78% of gamers play on mobile, with 44% considering it their primary device

Tinuiti examines the primary motivations of gamers, and how brands can appeal to them

78% of gamers play on mobile, with 44% considering it their primary device

Analysis firm Tinuiti has released a new report examining, among other things, the different motivations of gamers, finding a significant gulf between Gen Z and baby boomers in their approach to gaming.

Overall, relaxation and unwinding is listed as the most popular primary motivation, at 42% overall. 51% of baby boomers class this as their primary driver, compared to just 31% of Gen Z gamers.

In contrast, 34% of gamers class gaming’s ability to entertain as more important, with a much smaller gap - 35% of Gen Z respondents listed it as their primary motivation, compared to 32% of baby boomers. This suggests that Gen Z gamers are more inclined to play games which are less relaxing in nature, such as competitive games.

Notably, while 11% of Gen Z gamers and 9% of baby boomers (an average of 11% overall) claim their primary motivation is winning, Gen Z users were more likely to choose “It’s a good way to keep up with friends” (12% vs. 3% for baby boomers, for an average of 7%) or “It’s a good way to meet people” (8% vs. 3% for an average of 5%). This suggests that Gen Z gamers are more inclined to play games socially or competitively.

Notably, an average of 44% of gamers across demographics stated that they feel more competitive in the world of gaming, compared to just 12% who claim to be less competitive.

Mobile thrives on broad appeal

Mobile proved to be the most popular gaming platform of all, with 78% of gamers admitting to playing mobile games. The platform proved particular popular among Gen Z and Gen X, with 80% of gamers in both categories using it. This was followed by millennials (78%) and baby boomers (75%).

Tellingly, only one other category, PC gamers among Gen Z users, exceeded 60%, hitting 65%. However, it should be noted that Tinuiti separates the three most popular consoles into their own category, with PlayStation proving the most popular.

Despite its popularity, the data suggests that younger generations are less likely to list mobile as their primary gaming platform. 44% of users in total list themselves first and foremost as mobile gamers, but there’s a distinct downward trend: While 57% of baby boomers and 52% of Gen X’ers list mobile as their primary platform, there’s a steep drop in popularity after that to 37% of millennials and 29% of Gen Z’ers.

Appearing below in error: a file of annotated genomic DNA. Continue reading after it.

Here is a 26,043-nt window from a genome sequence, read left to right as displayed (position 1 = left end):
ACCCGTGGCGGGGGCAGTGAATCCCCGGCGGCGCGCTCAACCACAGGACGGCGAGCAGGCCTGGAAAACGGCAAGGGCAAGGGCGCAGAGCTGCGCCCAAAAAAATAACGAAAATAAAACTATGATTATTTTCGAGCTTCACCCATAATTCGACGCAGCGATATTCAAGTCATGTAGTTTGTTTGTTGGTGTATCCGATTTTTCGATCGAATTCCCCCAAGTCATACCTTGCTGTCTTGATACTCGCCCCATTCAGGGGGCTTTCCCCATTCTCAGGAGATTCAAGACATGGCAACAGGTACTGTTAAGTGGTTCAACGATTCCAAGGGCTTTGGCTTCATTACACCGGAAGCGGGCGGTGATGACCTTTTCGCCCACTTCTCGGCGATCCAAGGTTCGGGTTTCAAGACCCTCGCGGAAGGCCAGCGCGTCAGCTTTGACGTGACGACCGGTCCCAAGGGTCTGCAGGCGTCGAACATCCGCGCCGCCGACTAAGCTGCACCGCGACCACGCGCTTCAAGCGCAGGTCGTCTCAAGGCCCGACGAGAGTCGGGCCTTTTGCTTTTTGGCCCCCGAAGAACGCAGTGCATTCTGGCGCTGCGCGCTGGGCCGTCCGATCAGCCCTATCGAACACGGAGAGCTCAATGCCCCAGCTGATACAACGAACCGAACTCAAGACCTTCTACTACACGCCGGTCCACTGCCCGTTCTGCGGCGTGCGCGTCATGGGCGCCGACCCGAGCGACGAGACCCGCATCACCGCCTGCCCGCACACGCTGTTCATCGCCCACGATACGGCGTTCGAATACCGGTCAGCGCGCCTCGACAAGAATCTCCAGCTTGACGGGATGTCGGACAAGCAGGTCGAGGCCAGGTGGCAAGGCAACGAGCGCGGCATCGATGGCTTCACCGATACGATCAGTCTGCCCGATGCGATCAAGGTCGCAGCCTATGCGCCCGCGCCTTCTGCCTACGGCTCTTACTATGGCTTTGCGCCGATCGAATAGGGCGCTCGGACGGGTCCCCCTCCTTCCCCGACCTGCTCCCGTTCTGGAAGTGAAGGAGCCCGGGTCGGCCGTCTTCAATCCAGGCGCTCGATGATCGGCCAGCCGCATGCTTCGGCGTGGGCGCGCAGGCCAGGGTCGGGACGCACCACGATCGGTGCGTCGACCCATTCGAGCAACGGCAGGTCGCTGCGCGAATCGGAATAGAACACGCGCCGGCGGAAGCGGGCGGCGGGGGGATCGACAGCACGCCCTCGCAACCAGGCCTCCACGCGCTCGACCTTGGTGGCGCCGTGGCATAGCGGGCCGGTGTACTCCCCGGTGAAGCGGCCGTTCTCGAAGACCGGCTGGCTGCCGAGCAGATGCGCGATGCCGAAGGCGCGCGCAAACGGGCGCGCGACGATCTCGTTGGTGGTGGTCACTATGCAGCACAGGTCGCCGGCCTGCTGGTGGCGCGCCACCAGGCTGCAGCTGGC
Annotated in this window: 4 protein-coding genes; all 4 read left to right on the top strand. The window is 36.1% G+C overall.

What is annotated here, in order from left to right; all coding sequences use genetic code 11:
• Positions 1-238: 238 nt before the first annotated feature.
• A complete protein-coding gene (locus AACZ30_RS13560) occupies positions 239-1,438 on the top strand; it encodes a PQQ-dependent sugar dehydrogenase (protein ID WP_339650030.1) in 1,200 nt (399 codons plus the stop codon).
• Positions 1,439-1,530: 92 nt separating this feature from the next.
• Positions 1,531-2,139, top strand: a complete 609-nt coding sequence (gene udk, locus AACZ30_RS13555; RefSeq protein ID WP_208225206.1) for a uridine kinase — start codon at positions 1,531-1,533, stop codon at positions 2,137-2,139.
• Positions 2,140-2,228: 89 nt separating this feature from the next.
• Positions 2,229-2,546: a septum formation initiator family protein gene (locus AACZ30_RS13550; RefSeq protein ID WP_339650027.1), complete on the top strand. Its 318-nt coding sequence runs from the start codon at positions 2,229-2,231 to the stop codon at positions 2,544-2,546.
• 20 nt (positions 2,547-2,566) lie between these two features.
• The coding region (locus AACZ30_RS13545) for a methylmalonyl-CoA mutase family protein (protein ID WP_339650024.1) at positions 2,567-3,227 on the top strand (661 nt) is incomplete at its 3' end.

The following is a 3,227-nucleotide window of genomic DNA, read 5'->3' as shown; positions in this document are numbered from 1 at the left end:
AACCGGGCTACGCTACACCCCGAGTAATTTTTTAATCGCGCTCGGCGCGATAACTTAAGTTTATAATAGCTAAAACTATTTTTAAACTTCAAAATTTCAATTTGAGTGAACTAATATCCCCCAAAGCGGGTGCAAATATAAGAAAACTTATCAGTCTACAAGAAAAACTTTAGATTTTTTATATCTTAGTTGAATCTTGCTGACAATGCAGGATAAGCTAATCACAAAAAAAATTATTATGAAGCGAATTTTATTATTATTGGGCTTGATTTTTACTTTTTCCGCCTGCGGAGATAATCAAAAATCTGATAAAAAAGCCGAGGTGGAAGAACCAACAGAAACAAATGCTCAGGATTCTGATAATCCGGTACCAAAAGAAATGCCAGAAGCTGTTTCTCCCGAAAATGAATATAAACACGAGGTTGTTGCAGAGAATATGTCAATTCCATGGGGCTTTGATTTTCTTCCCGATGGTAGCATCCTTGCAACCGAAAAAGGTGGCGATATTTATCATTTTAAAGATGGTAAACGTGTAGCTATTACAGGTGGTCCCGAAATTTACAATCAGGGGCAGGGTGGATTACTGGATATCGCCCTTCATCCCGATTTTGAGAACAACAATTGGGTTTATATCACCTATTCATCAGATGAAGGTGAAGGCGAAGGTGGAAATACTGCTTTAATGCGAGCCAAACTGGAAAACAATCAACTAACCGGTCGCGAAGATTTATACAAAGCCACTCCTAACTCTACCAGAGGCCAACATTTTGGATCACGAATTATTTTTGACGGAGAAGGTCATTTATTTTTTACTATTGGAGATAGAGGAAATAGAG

In contrast, PC gamers are the preferred platform of 21% of gamers, proving most popular among baby boomers (31%) and Gen Z (29%). Again, however, console is split into three separate categories.

Mobile also seemed to attract more casual gamers than other platforms, being the only category where more people reported playing for less than an hour (58%) than over 10 hours (40%). This suggests that those who primarily play games on PC or consoles are more likely to be devoted gamers willing to invest significant free time into playing. While mobile still has more devoted players than all three consoles combined, the data suggests that mobile’s popularity lies, at least partly, in accessibility and a broad appeal compared to other gaming platforms.

Marketing matters

Gaming offers diverse opportunities for monetisation, and may allow brands to grow their influence with gamers.

A total of 69% of gamers admit to making at least one in-game purchase of some kind, whether that’s currency, DLC, or cosmetic items. Additionally, 17% of respondents have purchased a game to play with their friends, while 14% have purchased ancillary products such as merchandise.

Despite the prevalence of in-game purchases in mobile games, such as energy or power ups, mobile games lag somewhat in terms of share of in-game purchases, with only 58% of respondents doing so. In contrast, a combined 86% of console players have made in-game purchases, with the Nintendo Switch leading the way at 90%. This may be due, in part, to the massive popularity of Nintendo franchises such as Pokemon and The Legend of Zelda, with many fans willing to purchase high-ticket items such as DLC. Tinuiti notes that this mobile’s more casual player base means that players are less inclined to make in-game purchases than on other platforms.

When asked what forms of gaming-related marketing players preferred, there was a strong preference towards brand-sponsored add-ons available for free, with it being the preference of 34%. This was followed by gaming content such as series’ and articles produced by brands (24%) and intrinsic in-game advertising such as banners and in-game billboards (16%).

This suggests that while players are open to the idea of game-related marketing, there’s a strong preference for methods that either don’t intrude on the game itself or else can add something new to the experience. Notably, 39% of respondents admit to purchasing a product they’ve discovered through in-game marketing in the last year.

Tinuiti notes the potential of rewarded video ads in particular, as these offer a good value exchange without detracting from the gameplay.

Staff Writer

Lewis Rees is a journalist, author, and escape room enthusiast based in South Wales. He got his degree in Film and Video from the University of Glamorgan. He's been a gamer all his life.